I owe a lot to Sarah. When she decided to go back to school to get her Masters, I took over for her teaching at the elementary school I currently work at. She also introduced me to my husband and thought that we would be a good match. I know! Not only is she an amazing artist and educator, she is now an amazing mom! I have had so much fun doing photography sessions with her. From bridal portraits, to maternity, and now we just completed her baby girls one month pictures. Sarah always brings her creativity to our shoots and this one has to be my favorite of them all.

Sarah knew that she didn’t want the typical newborn photo shoot, so she waited until baby Violet was one month old. Her sister Kristin flew down so she could join in on her sister and nieces pictures. Sarah and her sister completely styled this shoot. Their gorgeous floral crowns and the adorable teepee for baby Violet gave the session a beautiful bohemian feel. I loved watching these sisters interact with one another and found that they posed themselves perfectly and in a completely natural way. We also had a lot of help from Momma Brown who is behind the scenes in this shoot. She even made sure we all had bug spray when the mosquitoes started biting! It wouldn’t be a summer Eastern Shore photo shoot without those pesky bugs.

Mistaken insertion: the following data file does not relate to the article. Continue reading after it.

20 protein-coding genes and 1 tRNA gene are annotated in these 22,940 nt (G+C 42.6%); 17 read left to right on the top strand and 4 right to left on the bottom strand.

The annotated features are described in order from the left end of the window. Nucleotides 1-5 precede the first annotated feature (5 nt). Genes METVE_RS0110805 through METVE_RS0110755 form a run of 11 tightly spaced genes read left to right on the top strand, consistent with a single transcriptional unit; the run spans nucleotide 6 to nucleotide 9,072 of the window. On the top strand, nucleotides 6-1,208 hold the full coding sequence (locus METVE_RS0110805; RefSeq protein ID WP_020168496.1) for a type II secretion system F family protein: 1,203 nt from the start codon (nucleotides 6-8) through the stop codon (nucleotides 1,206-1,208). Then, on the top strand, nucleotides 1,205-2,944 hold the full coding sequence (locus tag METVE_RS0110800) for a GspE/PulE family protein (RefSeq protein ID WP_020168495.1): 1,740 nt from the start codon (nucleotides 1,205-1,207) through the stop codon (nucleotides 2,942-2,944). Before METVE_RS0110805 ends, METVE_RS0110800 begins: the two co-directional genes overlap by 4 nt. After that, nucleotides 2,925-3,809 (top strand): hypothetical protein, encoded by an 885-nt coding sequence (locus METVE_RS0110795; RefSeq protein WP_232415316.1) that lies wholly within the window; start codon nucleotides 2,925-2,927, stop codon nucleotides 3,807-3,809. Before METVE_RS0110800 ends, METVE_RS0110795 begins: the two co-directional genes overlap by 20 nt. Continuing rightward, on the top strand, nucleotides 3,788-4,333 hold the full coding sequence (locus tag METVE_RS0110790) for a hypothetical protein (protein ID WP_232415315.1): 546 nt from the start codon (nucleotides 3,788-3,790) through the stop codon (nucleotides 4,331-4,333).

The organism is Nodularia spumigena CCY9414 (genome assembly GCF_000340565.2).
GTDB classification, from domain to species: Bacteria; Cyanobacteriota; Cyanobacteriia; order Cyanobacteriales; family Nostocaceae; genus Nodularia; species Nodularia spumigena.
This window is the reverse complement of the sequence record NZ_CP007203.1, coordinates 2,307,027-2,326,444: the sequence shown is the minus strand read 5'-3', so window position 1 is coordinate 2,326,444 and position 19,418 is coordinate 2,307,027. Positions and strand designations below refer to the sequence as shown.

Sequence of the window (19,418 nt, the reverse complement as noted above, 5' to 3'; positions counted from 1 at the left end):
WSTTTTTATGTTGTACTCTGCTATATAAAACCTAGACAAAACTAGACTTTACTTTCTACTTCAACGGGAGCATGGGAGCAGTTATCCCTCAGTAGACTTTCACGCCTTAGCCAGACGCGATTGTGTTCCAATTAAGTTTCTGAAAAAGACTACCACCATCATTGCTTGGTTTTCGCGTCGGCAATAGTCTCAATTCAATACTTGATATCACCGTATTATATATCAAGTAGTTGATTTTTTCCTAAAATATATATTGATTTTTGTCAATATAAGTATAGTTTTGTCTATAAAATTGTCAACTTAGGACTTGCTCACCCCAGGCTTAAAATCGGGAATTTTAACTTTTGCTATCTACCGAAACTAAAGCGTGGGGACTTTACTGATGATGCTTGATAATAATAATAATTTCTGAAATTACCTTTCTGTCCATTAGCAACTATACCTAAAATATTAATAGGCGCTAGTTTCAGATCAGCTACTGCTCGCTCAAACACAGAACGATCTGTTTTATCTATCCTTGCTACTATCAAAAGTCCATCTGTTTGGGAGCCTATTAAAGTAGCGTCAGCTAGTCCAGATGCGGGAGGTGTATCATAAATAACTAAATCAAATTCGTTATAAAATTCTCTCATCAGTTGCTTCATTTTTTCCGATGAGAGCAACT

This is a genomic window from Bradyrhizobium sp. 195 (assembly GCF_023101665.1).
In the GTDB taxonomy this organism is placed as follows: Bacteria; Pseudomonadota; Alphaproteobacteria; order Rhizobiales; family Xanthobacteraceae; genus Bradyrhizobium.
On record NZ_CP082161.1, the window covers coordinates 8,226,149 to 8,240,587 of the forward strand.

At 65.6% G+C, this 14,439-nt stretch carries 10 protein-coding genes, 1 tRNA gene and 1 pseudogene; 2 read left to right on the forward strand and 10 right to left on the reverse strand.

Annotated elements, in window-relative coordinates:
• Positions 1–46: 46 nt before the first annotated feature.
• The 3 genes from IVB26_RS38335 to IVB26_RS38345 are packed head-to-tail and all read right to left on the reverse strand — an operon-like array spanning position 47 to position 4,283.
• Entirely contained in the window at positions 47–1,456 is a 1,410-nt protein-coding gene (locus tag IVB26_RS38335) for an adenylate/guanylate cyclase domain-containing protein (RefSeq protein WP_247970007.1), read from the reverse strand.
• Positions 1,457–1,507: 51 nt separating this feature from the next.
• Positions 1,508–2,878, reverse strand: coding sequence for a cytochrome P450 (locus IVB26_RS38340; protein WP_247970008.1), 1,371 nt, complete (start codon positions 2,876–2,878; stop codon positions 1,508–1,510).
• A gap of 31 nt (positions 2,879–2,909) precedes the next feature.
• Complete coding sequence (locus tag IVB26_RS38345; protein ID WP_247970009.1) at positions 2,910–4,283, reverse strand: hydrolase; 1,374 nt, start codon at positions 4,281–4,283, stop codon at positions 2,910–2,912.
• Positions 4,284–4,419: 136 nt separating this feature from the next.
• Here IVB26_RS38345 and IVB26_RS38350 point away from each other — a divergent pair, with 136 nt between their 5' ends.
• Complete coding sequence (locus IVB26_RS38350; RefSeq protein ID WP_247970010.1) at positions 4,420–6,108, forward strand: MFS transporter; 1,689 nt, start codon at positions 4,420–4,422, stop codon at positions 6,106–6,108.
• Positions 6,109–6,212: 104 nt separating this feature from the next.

We also included Sarah and her husband’s camper, Little Eagles Nest, that they totally renovated themselves. I can’t wait to see the whole family take their first trip together in it! The girls channeled their inner mermaid at the end of the shoot and we got some perfect shots just as the sun was starting to set. Kristin bought the shell headbands that they are wearing in the last photos from her trip to Hawaii! They couldn’t be more perfect! I can’t wait to work with this sweet family again in the future!

We had a time trying to keep that baby floral crown on! I’m sure if Violet knew how fabulous she looked with it on, she would have liked wearing it more! haha!

I can’t get over how perfect the little teepee turned out! Violet loved looking up at her dreamcatcher as we took her portraits!

I absolutely love these pictures that we took with the camper! They just feel so natural.

These last two portraits of mother and daughter turned out to be my absolute favorite! You can just feel the love that Sarah has for this baby girl!

Shannon + Drew